Sinking Spring Presbyterian Church and the Ebbing Spring Presbyterian Church, now the Glade Spring Church, are first mentioned, officially, in the records of Hanover Presbytery, as extending a call to Parson James Campbell at a meeting of the Presbytery at Rockfish Presbyterian Church (just east of Afton) in Nelson County Virginia on April 8, 1772. The parson apparently never filled the call, as his death the following September 7th is recorded in the Presbytery minutes of October, 1772. Parson Charles Cummings, called by these churches January 5, 1773, accepted the following June 2, 1773 at the meeting of Hanover Presbytery held in the Tinkling Spring Presbyterian Church near Fishersville.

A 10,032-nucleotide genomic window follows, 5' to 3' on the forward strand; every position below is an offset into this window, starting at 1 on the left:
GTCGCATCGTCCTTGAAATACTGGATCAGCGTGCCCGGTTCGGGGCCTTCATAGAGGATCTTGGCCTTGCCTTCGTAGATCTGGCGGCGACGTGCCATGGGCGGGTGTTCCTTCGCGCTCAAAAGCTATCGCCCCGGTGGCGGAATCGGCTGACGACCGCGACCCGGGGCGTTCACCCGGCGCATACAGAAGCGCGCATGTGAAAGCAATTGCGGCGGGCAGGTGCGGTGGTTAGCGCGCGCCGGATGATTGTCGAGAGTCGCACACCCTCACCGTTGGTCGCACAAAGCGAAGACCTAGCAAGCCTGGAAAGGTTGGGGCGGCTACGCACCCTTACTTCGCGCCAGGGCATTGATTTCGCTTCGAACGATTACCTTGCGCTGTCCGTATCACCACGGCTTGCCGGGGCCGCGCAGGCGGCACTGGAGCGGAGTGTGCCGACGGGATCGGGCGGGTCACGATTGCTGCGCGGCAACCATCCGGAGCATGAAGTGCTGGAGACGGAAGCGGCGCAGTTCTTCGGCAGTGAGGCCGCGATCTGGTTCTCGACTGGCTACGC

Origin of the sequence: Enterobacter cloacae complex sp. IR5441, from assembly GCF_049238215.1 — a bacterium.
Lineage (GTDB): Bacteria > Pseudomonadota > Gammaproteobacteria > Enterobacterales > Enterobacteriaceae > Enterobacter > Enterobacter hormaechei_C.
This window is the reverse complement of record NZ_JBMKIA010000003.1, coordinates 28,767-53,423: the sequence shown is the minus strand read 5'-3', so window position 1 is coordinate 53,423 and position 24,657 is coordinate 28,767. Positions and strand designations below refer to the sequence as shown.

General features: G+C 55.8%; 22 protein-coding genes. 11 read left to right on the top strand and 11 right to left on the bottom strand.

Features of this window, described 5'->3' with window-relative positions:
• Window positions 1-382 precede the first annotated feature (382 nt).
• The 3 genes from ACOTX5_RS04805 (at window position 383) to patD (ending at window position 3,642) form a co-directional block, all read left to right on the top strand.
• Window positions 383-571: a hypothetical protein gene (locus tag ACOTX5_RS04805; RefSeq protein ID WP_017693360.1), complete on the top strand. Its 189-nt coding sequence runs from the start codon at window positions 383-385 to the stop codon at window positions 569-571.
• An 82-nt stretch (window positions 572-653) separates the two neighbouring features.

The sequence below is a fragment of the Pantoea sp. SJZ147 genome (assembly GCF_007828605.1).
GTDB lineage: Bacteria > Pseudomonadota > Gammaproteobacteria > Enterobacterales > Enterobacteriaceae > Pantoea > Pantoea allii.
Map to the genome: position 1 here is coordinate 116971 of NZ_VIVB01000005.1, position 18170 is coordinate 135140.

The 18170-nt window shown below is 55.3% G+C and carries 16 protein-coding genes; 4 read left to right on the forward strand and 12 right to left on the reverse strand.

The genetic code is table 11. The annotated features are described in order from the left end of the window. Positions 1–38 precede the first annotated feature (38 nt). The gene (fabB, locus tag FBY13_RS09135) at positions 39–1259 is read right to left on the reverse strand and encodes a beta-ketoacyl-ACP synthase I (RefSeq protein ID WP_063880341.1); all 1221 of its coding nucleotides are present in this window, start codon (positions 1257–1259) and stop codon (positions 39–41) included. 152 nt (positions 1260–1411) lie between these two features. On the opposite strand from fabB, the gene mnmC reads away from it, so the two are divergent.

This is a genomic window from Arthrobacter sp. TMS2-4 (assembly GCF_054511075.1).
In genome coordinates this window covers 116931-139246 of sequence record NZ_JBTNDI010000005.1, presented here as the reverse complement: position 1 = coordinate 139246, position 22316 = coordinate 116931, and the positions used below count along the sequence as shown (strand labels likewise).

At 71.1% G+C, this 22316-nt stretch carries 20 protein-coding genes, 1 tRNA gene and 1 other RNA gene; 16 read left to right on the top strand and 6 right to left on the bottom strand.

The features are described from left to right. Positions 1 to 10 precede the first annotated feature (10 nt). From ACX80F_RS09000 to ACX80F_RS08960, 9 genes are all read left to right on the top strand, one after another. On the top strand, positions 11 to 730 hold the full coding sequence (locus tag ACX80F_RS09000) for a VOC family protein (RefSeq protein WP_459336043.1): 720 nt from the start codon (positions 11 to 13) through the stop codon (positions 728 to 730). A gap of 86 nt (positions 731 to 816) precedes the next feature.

The Sinking Spring Cemetery marks the site of the first church building bearing the Sinking Spring name. Built as a front-log structure in the early 1700’s, it was supplanted by a larger building sometime in the 1780’s. This continued as the church site until 1831-1833 when the third building was built on Main Street and which building has now become the Barter Theater. Later it was sold to “The Sons of Temperance” and was called “Temperance Hall” for many years. Still later it was turned over to the town and has gradually changed into its present state of usefulness both as Barter Theatre. In 1837 the church divided in the “new school – old school” controversy, part remaining at the Barter location and part moving out. The new school group moved and built Sinking Spring Presbyterian Church at the present location. Rev. James S. McChain was pastor of the new School Denomination which moved.